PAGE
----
Greyhounds were originally bred as hunting dogs to chase hare, foxes, and deer. Canines in this dog breed can reach speeds of 40 to 45 miles per hour, making them the Ferraris of the dog world.
Not surprisingly, Greyhounds made a name for themselves as racing dogs. Because of this, you can likely find them retired and in the care of shelters and rescue groups. Consider adoption if this is the breed for you.
Today, Greyhounds also participate in many other dog sports, including lure coursing, conformation, obedience, and agility. Beyond their grace and speed, people love them for their sweet, mild nature. Fans of the breed often claim that these dogs have two speeds: all-out sprint and total couch potato. They are, however, quite sensitive, both to extreme weather and to loneliness. This is not a dog who can be left home alone for long hours of the day. Give them the love, care, and exercise they crave, and you’ll have an adoring, cuddle bug companion for life.
See all Greyhound dog breed facts and characteristics below!
Greyhound Dog Breed Pictures
Greyhound Dog Breed Information, Pictures, Characteristics & Facts - Dogtime
Dog Breed Group:Hound Dogs
Height:2 feet, 1 inch to 2 feet, 6 inches tall at the shoulder
Weight:50 to 85 pounds
Life Span:12 to 15 years
More About This Breed
Whether or not you've seen one in the flesh, you know what a Greyhound looks like. The iconic hound with the aerodynamic build epitomizes speed with his narrow head, long legs, and muscular rear end. We've all seen images of this sprinter, if only through seeing it plastered on the side of a bus, but many of us don't truly know the breed.
One of the most ancient of breeds, Greyhounds probably originated in Egypt and have been prized throughout history. Historic figures who were captivated by this breed include Cleopatra, Queen Elizabeth I of England, and General Custer, who raced his dogs the day before he set off on his fateful trip to Little Big Horn. The patronage of the two queens led to Greyhound racing being dubbed the "Sport of Queens."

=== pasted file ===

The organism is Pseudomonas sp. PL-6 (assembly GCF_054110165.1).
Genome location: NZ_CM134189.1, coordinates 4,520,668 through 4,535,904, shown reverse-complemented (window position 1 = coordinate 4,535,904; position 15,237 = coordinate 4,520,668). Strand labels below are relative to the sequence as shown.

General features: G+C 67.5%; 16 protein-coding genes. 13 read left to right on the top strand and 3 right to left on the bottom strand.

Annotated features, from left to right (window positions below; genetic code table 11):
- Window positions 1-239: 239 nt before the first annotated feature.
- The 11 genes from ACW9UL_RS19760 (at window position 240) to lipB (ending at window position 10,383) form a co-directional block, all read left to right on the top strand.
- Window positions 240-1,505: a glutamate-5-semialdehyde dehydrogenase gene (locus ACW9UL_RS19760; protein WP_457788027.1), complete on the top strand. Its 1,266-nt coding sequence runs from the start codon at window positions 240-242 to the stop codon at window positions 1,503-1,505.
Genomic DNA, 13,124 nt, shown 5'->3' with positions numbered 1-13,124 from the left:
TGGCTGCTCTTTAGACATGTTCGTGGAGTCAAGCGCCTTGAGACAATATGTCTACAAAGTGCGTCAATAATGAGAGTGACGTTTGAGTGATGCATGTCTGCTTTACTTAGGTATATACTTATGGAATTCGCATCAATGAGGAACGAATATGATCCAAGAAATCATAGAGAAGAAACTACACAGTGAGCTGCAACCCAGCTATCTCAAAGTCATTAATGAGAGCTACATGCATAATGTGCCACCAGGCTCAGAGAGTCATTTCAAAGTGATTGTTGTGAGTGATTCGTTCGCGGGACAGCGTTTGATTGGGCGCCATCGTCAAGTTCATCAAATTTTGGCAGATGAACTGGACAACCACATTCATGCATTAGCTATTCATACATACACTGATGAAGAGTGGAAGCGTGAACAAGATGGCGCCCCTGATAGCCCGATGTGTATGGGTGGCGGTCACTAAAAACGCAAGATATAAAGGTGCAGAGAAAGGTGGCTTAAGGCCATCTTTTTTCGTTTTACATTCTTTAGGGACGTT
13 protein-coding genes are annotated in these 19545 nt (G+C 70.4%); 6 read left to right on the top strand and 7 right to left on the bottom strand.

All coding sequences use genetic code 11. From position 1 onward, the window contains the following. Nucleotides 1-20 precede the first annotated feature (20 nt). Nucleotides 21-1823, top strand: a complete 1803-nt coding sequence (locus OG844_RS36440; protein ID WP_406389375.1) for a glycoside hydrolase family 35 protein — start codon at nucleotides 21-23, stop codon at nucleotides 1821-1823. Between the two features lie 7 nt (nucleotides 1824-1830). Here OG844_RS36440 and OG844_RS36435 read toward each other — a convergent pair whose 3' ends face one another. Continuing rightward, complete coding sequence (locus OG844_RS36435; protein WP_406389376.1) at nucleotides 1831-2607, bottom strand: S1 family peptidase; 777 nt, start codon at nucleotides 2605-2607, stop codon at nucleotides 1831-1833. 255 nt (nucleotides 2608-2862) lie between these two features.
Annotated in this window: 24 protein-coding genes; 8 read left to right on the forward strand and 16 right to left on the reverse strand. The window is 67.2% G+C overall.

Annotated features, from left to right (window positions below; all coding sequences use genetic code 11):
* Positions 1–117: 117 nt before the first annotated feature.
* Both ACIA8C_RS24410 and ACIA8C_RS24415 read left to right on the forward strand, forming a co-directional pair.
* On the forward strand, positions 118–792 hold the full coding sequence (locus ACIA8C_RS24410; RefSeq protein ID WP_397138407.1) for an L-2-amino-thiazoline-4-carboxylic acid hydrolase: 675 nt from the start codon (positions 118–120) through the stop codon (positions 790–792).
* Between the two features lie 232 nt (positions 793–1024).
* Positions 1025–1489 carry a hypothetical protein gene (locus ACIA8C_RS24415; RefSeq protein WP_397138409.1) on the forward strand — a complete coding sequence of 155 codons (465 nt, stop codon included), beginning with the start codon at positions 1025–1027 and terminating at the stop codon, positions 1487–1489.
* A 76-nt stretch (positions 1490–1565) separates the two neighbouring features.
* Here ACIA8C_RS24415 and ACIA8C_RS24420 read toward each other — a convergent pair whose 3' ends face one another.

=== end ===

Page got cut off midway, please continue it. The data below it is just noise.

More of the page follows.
Aside from its royal fans, there's a lot to love about the breed. The Greyhound combines a stately appearance with a friendly attitude toward people and other dogs. Loyal and affectionate with his family, he's not aggressive toward strangers, although he will let you know — through a bark or a subtle pricking of his small, folded ears — that someone's approaching your home.
Greyhounds have a reputation for high energy levels, but in reality their favorite pastime is sleeping. Designed as sprinters, not distance runners, they'll be satisfied with a daily walk, although active people find they make good jogging or running partners. In fact, Greyhounds do fine in apartments or homes with small yards--although they need a solid fence to keep them from chasing animals they might see as prey, such as squirrels, rabbits, or trespassing cats.
Regardless of their strong prey drive, there's no doubt that this is a wonderful breed that deserves many belly rubs. Whether you bought your Greyhound from a show breeder or adopted him from the racetrack, you'll find yourself regarding this breed with the same respect that others have given it throughout its long and glorious history.
- Although a Greyhound puppy is an adorable addition to your family, many sweet adult Greyhounds are available for adoption after their racing days are over. Every year, many "retired" racing Greyhounds are abandoned, euthanized, or sold to laboratories, but they can adapt wonderfully to home life and give you many years of companionship. Before you put your name on a waiting list for a Greyhound puppy, check out the world of Greyhound rescue.